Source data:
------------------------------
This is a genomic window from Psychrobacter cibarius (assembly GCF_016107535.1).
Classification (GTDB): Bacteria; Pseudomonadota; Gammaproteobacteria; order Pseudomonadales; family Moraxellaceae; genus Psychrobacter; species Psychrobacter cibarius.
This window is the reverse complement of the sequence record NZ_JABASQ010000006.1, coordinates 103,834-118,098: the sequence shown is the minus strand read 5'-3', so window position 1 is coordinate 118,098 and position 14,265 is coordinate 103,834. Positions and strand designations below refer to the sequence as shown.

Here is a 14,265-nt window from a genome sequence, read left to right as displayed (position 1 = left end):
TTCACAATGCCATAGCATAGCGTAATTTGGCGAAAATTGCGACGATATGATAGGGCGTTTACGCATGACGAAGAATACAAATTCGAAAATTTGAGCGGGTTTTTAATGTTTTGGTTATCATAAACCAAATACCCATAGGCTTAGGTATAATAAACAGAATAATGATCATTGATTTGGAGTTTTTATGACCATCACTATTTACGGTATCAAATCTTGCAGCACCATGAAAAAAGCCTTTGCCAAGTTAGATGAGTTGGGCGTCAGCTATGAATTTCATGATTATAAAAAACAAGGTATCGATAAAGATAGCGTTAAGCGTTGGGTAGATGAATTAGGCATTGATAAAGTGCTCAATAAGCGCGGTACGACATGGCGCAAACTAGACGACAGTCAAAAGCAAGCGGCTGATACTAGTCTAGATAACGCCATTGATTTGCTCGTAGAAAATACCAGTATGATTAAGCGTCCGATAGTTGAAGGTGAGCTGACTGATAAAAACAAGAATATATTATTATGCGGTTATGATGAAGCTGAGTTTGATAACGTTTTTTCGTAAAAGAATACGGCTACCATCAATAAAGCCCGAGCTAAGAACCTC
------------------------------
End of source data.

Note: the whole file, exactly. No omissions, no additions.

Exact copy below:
This is a genomic window from Psychrobacter cibarius (assembly GCF_016107535.1).
Classification (GTDB): Bacteria; Pseudomonadota; Gammaproteobacteria; order Pseudomonadales; family Moraxellaceae; genus Psychrobacter; species Psychrobacter cibarius.
This window is the reverse complement of the sequence record NZ_JABASQ010000006.1, coordinates 103,834-118,098: the sequence shown is the minus strand read 5'-3', so window position 1 is coordinate 118,098 and position 14,265 is coordinate 103,834. Positions and strand designations below refer to the sequence as shown.

Here is a 14,265-nt window from a genome sequence, read left to right as displayed (position 1 = left end):
TTCACAATGCCATAGCATAGCGTAATTTGGCGAAAATTGCGACGATATGATAGGGCGTTTACGCATGACGAAGAATACAAATTCGAAAATTTGAGCGGGTTTTTAATGTTTTGGTTATCATAAACCAAATACCCATAGGCTTAGGTATAATAAACAGAATAATGATCATTGATTTGGAGTTTTTATGACCATCACTATTTACGGTATCAAATCTTGCAGCACCATGAAAAAAGCCTTTGCCAAGTTAGATGAGTTGGGCGTCAGCTATGAATTTCATGATTATAAAAAACAAGGTATCGATAAAGATAGCGTTAAGCGTTGGGTAGATGAATTAGGCATTGATAAAGTGCTCAATAAGCGCGGTACGACATGGCGCAAACTAGACGACAGTCAAAAGCAAGCGGCTGATACTAGTCTAGATAACGCCATTGATTTGCTCGTAGAAAATACCAGTATGATTAAGCGTCCGATAGTTGAAGGTGAGCTGACTGATAAAAACAAGAATATATTATTATGCGGTTATGATGAAGCTGAGTTTGATAACGTTTTTTCGTAAAAGAATACGGCTACCATCAATAAAGCCCGAGCTAAGAACCTC